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Chocolate CrisisClimate Change and Other Threats to the Future of Cacao$
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Dale Walters

Print publication date: 2021

Print ISBN-13: 9781683401674

Published to Florida Scholarship Online: September 2021

DOI: 10.5744/florida/9781683401674.001.0001

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PRINTED FROM FLORIDA SCHOLARSHIP ONLINE (www.florida.universitypressscholarship.com). (c) Copyright University Press of Florida, 2021. All Rights Reserved. An individual user may print out a PDF of a single chapter of a monograph in FLASO for personal use.date: 06 December 2021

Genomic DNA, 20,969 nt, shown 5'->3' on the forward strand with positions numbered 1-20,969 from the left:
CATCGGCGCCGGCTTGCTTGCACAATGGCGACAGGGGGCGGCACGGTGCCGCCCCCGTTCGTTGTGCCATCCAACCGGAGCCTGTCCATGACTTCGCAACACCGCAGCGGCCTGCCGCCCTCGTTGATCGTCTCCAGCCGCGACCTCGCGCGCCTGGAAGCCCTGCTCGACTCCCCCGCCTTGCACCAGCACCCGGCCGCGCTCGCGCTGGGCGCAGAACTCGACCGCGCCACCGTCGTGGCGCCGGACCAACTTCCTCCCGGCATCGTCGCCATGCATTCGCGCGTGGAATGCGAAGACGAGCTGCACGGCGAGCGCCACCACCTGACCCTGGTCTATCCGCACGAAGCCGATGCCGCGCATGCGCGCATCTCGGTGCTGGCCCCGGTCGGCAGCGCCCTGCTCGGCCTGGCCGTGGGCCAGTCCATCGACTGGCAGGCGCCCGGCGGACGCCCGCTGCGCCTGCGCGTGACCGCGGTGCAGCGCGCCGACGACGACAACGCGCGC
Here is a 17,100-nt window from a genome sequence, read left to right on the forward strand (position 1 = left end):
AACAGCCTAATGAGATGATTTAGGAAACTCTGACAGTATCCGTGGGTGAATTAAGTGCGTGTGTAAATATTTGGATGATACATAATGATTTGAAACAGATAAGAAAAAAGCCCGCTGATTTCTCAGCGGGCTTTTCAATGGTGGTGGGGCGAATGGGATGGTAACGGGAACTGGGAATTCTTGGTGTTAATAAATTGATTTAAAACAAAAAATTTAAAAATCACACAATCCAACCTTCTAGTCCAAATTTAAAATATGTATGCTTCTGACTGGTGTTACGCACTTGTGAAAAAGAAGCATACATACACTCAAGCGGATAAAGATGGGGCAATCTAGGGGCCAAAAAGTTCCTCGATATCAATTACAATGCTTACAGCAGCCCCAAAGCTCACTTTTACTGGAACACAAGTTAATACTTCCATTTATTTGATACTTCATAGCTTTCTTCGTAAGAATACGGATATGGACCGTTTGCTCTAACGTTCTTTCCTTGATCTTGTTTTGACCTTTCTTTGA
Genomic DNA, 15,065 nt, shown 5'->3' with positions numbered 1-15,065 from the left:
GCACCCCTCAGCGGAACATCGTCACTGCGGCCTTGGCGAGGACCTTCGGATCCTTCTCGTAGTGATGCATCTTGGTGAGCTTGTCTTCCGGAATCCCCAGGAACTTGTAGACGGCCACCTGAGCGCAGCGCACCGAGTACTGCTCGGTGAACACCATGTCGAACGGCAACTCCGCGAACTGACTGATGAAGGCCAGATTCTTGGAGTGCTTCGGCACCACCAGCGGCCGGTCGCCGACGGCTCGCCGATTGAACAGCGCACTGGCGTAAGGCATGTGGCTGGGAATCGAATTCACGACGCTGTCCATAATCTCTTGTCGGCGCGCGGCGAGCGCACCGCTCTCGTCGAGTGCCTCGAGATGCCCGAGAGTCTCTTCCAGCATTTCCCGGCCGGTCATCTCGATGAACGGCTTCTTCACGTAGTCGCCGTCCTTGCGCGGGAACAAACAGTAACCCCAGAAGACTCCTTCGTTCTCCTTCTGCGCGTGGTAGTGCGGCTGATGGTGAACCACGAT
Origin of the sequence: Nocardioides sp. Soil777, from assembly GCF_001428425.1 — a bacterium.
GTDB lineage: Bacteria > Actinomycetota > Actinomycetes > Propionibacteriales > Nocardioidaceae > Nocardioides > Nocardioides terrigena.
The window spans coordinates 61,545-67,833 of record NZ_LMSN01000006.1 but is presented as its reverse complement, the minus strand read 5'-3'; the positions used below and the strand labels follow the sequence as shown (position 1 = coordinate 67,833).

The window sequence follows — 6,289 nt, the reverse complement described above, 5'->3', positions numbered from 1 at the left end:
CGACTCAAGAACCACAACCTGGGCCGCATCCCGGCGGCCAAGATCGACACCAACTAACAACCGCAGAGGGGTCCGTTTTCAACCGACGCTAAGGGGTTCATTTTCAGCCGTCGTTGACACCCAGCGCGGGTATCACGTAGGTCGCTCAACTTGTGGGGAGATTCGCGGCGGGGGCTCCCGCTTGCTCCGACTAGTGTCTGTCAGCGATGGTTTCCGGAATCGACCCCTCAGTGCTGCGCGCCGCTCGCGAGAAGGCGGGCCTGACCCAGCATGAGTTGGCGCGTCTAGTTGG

Sap Suckers

Sap Suckers

Chapter:
(p.115) 10 Sap Suckers
Source:
Chocolate Crisis
Author(s):

Dale Walters

Publisher:
University Press of Florida
DOI:10.5744/florida/9781683401674.003.0010

The cacao tree is host to some 1500 different insect species, though, mercifully, only a tiny fraction of these cause serious damage. One such group are sap-suckers known as capsids in West Africa, specifically Sahlbergella singularis and Distantiella theobromae, and mirids in Asia (Helopeltis species), and Central and South America (Monalonion species). These tiny insects are responsible for significant losses to cacao crops, resulting from direct damage through their feeding, as well as the ravages of opportunistic fungi that invade the tree via wounds caused by the mirids. This chapter looks at the biology and ecology of these sap-sucking pests and how this knowledge helps in devising control methods.

Keywords:   mirids, capsids, cacao tree, cacao crops, Sahlbergella singularis, Distantiella theobromae, Helopeltis species, Monalonion species

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